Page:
Fishing Therapy

9 Feb

On the Porch

Onisha Ellis

My family ended up in Florida on the advice of my dad’s doctor. I know, you folks who are digging out of the snow today are wishing your doctor would advise the same. Sorry, but this was 1954 and doctors at time recommended salt air for people with bad lungs. Now they give you an inhaler.

Back in January when we were in North Carolina, my husband came down with a sinus infection that left him with a harsh and lingering cough. After we arrived in Florida for the winter, I decided to try the old-fashioned remedy that worked so well on my dad, Fishing Therapy. When we moved to Florida in the early 1950s, my dad found work in Orlando. It was not close enough to the coast to get benefit from the salt air so for almost every weekend in my memory, we loaded up the car on Friday night or early Saturday and drove to the east coast to fish. It seemed to help my dad, so why not try it on my husband?

We decide our first therapy session should be someplace that would not require a lot of walking so we settled on a park at the local marina. We didn’t catch a single fish but it was a beautiful day and the salt air was wonderful.

There were a number of sailboats anchored offshore and beyond the bridge the Kennedy Space Center Vehicle Assembly Building can be seen.  There’s something about the joining of high-tech space flight and nature that fills me with wonder and contentment.

I saw these birds in the boat ramp parking lot as I was on my way to the facilities. Something about them flocking together in the parking spaces tickled my sense of humor.


We enjoyed our day and I think it helped with his breathing, so we embarked on a second therapy session, this one at a park closer to home. The wind was brisk and cool, which I love.  As a child, both my husband and I had spent many hours fishing and playing at this spot when it was a wide open space with no facilities. I must say I do appreciate the comfort of a restroom.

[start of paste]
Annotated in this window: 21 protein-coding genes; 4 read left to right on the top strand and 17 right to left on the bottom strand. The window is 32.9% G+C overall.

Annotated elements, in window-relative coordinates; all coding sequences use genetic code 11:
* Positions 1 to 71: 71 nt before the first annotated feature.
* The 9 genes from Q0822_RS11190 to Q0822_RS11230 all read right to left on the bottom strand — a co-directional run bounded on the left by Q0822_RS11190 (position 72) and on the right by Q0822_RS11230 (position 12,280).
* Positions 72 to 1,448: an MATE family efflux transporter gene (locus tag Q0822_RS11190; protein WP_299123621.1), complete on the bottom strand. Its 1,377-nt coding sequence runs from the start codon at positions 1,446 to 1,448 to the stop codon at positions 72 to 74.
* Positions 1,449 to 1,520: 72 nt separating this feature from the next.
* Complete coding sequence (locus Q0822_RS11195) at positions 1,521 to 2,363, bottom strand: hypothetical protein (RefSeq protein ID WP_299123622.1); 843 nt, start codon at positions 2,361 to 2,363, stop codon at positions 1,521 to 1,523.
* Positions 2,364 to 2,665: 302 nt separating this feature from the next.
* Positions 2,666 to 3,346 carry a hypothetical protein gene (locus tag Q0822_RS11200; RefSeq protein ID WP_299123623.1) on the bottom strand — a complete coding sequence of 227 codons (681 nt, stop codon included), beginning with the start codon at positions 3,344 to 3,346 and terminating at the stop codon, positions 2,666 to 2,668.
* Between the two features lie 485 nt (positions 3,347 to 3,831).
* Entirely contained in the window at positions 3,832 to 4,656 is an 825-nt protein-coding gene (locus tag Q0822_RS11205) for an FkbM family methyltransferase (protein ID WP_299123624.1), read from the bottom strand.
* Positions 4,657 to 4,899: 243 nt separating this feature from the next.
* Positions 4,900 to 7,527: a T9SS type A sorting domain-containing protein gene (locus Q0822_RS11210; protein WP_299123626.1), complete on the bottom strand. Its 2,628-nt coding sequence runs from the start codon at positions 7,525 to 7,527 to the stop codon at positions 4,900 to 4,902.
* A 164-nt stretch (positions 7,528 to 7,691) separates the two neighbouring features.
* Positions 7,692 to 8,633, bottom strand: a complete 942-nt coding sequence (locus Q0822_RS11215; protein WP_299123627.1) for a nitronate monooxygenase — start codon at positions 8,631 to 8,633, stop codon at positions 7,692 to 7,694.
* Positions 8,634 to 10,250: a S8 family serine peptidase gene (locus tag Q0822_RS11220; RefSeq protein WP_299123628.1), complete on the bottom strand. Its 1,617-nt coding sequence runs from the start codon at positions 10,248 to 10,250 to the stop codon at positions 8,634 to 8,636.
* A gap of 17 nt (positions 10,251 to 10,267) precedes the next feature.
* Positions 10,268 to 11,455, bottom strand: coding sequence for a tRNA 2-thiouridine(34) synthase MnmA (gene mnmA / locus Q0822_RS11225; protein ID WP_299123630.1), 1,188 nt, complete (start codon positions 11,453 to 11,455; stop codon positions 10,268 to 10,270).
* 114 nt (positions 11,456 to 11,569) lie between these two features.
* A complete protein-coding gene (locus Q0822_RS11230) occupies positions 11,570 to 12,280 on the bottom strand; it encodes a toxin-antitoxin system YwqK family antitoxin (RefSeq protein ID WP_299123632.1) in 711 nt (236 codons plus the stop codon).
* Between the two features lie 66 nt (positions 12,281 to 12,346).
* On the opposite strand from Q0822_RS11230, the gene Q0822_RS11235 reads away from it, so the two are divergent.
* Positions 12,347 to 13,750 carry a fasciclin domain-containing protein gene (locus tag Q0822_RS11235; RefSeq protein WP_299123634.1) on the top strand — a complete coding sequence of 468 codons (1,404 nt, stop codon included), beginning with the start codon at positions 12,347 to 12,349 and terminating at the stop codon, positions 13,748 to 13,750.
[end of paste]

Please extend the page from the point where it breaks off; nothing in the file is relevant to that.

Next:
I caught a tiny fish and a blow fish. My husband caught three horseshoe crabs.

 I had my heart set on having fresh fish for our supper and this day’s catch wouldn’t feed Rebekah’s cat, so after cleaning up, I went to our local fish market, Wild Ocean. They were out of the type of fish I wanted, so I changed my plans and bought two pounds of Cape Canaveral large white shrimp. Oh my, they were good!

The entire front wall of the store is covered in a this mural. If you should be traveling on US Highway 1 be sure to stop in Titusville and check out the murals downtown. You might want some fresh seafood too. Wild Ocean will cook it for you. Take a look at their menu.


7 Responses to “Fishing Therapy”

  1. Timelesslady February 12, 2017 at 12:17 pm #

    I love your fishing tale. I miss fishing in the winter, and can’t wait until it is warm enough to enjoy it on the Delaware Bay once again. Our goal is to catch a striper large enough to keep…and maybe eat…if we can figure out how to clean it. :/

    Liked by 1 person

  2. itsrebekahlyn February 9, 2017 at 7:24 pm #

    I’d love a chance to go fishing before it gets too hot.


  3. divoran09 February 9, 2017 at 3:58 pm #

    Wonderful story. So well done. I enjoyed it very much.

    Love, DiVoran

    Liked by 1 person

  4. GP Cox February 9, 2017 at 7:26 am #

    Gone fishing! Something I think many of us need to do these days.

    Liked by 1 person

    • Diane Rapp February 20, 2017 at 12:07 pm #

      I’d love to do the fishing therapy at the ocean without the fishing part. The calm breezes, fresh salt air, and peaceful afternoon would refresh me. I’ve often done this type of nature meditation in the pine trees and mountains and it always works.

      Liked by 1 person

      • Onisha Ellis February 20, 2017 at 5:15 pm #

        Nature has a way of restoring the soul. Thanks for stopping by.


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